The Georgetown University Student Association senate passed a resolution to endorse GU Fossil Free’s proposal to mandate the university’s divestment from fossil fuels Sunday evening.

The bill passed with 17 votes to six, and GUSA President Nate Tisa (SFS ’14) signed the bill Monday evening.
“I think that [the bill] lends support to what Fossil Free is going for, so now when they go and they have meetings with administrators, it’s with kind of the backing of GUSA,” Tisa said.

Ten members of GU Fossil Free attended the senate meeting and spoke about several aspects of the resolution, which was introduced by the GUSA Student Life Committee, before the floor was opened to questions and debate, primarily centered on practicality and the resolution’s effect on the university’s endowment.

Supporters of the resolution asserted that divesting would minimally impact the university’s endowment and maintain its message of social responsibility.

“One of the studies by [TheEnergyCollective.com] showed that those fund managers that divested and then reinvested in renewable energy actually cut their financial risk,” Fossil Free member Annie Wang (COL ’16) said.
Critics of the bill contended that the endowment is not a suitable financial tool for divestment.

“The endowment is primarily a financial tool used to sustain scholarships, development, initiatives on campus and research,” Senate Vice Speaker Sam Greco (SFS ’15) said. Greco added that Georgetown’s relatively low endowment would make divestment even more problematic, but others disagreed lauding the bill’s history and outside support as a sign of legitimacy.

“This isn’t something that was put together just by a bunch of students,” Student Life Committee Chairman Ben Weiss (COL ’15) said. “This is something that people who know what they’re doing and are aware of how endowments work and how funds and investments work, sat down with a group of very inspired individuals and put this proposal together.”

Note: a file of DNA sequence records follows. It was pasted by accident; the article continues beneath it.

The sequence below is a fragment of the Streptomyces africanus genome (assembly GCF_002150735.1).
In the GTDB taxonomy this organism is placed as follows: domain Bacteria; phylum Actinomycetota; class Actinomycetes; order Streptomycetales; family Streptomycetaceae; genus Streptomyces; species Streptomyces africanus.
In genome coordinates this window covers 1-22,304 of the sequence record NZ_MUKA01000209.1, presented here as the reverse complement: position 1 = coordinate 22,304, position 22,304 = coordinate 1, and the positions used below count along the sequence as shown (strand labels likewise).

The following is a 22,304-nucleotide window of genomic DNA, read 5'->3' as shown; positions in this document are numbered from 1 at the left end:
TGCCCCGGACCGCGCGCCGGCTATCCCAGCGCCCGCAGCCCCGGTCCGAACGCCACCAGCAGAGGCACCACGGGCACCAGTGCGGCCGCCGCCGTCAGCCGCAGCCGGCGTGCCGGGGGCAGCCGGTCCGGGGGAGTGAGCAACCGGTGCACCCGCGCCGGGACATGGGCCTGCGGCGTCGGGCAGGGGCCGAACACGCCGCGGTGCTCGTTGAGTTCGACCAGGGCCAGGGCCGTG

GU Fossil Free hopes to receive a formal endorsement of the resolution from Georgetown’s Committee on Investments and Social Responsibility and meet with administrators in the coming spring semester. GU Fossil Free is also planning to hold events with subject matter experts in order to cultivate financially responsible methods for divestment.GU Fossil Free members considered the bill a success and the ensuing discussion heartening.

“The amount of discourse was really encouraging because that’s what our proposal is trying to do, is promote discourse about the subject, even between both sides,” GU Fossil Free co-founder Sydney Browning (SFS ’15) said.
Supporters believe that the bill will establish a clear position in regard to the university’s outlook on social responsibility.

“It is a statement that we’re making that says Georgetown has this opinion and sees the world in this way,” Senator Jonathan Thrall (SFS ’17) said.

Hoya Staff Writer Kit Clemente contributed reporting.

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